Blackwell Publishing Journal Backfiles 1879-2005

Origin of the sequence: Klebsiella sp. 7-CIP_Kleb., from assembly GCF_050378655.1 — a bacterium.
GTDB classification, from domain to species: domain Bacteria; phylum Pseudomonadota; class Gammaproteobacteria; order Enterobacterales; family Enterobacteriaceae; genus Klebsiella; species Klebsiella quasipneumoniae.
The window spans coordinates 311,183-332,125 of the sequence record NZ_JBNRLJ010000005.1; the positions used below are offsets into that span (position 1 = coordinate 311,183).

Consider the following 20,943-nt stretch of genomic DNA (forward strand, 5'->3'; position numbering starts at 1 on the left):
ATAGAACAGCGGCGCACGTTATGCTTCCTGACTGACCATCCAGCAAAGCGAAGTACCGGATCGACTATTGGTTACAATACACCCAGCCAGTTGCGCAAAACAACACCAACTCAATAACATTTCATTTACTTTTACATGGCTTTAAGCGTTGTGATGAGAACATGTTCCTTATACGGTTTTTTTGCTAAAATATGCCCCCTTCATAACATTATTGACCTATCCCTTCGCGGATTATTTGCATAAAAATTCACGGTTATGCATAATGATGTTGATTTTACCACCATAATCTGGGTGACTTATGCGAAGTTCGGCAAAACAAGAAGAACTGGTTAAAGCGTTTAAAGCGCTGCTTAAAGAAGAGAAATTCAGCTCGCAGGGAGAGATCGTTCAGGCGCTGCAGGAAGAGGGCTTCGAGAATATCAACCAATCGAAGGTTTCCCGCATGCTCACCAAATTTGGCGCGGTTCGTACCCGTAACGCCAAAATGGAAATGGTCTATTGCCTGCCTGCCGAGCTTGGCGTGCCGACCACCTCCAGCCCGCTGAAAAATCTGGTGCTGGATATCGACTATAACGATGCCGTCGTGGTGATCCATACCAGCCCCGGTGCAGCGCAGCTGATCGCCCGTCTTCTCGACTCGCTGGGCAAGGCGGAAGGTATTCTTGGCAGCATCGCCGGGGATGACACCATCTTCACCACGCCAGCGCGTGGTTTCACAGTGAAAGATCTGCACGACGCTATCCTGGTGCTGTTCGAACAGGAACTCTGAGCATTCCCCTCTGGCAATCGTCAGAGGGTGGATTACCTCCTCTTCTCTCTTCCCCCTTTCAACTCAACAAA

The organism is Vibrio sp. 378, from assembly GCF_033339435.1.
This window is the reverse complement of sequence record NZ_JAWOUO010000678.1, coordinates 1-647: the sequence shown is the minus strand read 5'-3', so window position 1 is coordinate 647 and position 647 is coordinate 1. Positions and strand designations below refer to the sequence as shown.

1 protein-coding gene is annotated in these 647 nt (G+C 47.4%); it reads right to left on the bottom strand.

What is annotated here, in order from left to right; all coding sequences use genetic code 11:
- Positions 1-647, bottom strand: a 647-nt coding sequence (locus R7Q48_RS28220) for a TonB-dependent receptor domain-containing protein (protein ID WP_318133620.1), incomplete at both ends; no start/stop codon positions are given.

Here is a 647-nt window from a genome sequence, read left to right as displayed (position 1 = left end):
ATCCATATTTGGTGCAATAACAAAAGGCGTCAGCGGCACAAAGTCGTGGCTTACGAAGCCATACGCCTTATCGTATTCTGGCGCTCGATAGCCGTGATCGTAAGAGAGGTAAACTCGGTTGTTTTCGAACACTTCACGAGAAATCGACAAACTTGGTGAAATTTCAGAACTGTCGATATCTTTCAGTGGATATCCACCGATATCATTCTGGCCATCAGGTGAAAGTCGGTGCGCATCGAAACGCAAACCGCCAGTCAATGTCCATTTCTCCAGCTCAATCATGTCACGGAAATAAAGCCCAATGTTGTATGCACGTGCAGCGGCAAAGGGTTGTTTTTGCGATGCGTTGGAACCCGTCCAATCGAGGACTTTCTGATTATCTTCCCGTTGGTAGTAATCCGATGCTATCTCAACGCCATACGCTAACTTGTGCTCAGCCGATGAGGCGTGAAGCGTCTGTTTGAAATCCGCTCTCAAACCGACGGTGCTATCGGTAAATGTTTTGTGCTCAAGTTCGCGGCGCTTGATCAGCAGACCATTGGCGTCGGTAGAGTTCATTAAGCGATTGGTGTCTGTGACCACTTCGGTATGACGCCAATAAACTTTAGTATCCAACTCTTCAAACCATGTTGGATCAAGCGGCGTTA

Several hypothalamic neuropeptides and amino acids are known to inhibit or excite pituitary luteinizing hormone (LH) release, but the precise interplay between these 2 classes of signals in episodic LH discharge is not known. In this study, we have evaluated the interaction between neuropeptides shown previously to inhibit LH release in castrated rats and the excitatory amino acid agonist, N-methyl-D-aspartate (NMDA), on LH release in intact male rats. Rats received a permanent intracerebroventricular (i.c.v.) cannula and 9–12 days later an intrajugular cannula for frequent blood sampling. The next day, rats received i.c.v. either saline (SAL, 3 μl, controls) or a neuropeptide: the opioid β-endorphin (β-END; 2.9 nmol), the tachykinin neuropeptide K (NPK, 2.5 nmol) or the cytokine interleukin-1β (IL-1β, 5.9 pmol) in SAL. The LH response to 2 consecutive i.v. injections of NMDA (5 mg/kg) at 30 min intervals was evaluated. In control rats, each NMDA injection evoked a significant release of LH at 10 min. Quite unexpectedly, the three peptides, instead of exerting an inhibitory effect, enhanced the LH response to NMDA. The peak plasma LH levels after each NMDA injection and the cumulative LH responses were significantly higher in peptide-treated than in control rats. This peculiar ability of the peptides that inhibit LH release in castrated rats, to potentiate the NMDA-induced LH release in the presence of gonadal steroids was further validated in female rats treated with an opiate receptor agonist, morphine (MOR) which is also known to suppress LH release in ovariectomized rats. Rats were ovariectomized (ovx) and 14 days later received one estradiol-17β-containing Silastic® capsule s.c. (E2, 300 μg/ml oil). In addition, each rat received 1 pellet of placebo (PLA, control) or MOR (75 mg/pellet) s.c. followed 2 days later by 2 additional PLA or MOR pellets, and an intrajugular cannula. The LH response of these rats to 2 i.v. injections of NMDA (5 mg/kg) 30 min apart was evaluated. The results showed that each injection of NMDA elicited a pulse of LH with peak levels at 10 min in control rats. However, in MOR-treated rats the LH response to NMDA was amplified; peak and cumulative LH responses were significantly higher in these rats. To ascertain whether this augmentation of LH response induced by MOR was exerted at the hypothalamic level, the effects of NMDA on in vitro LHRH release from the median eminence-arcuate nucleus (ME-ARC) fragment of ovx rats similarly pretreated with E2 and PLA or MOR were compared. The results showed that LHRH efflux in response to 50 mM NMDA alone and in combination with 23 mM KCl was higher in MOR-treated than in control rats. Cumulatively, these results show that activation of hypothalamic opioid, tachykinin and cytokine receptors which ordinarily result in suppression of LH release in gonadal steroid deficient rats, concurrently enhances the excitatory LH response of NMDA under the influence of gonadal steroids. These unexpected findings reveal a novel modality of involvement of these peptides in the hypothalamic control of pituitary LH release. While these peptides may play a role in attenuating LH secretion in intact rats, our studies are in accord with the view that these peptides enhance the response of the hypothalamo-pituitary axis to incoming signals, including the excitatory amino acids, that excite the release of LH.
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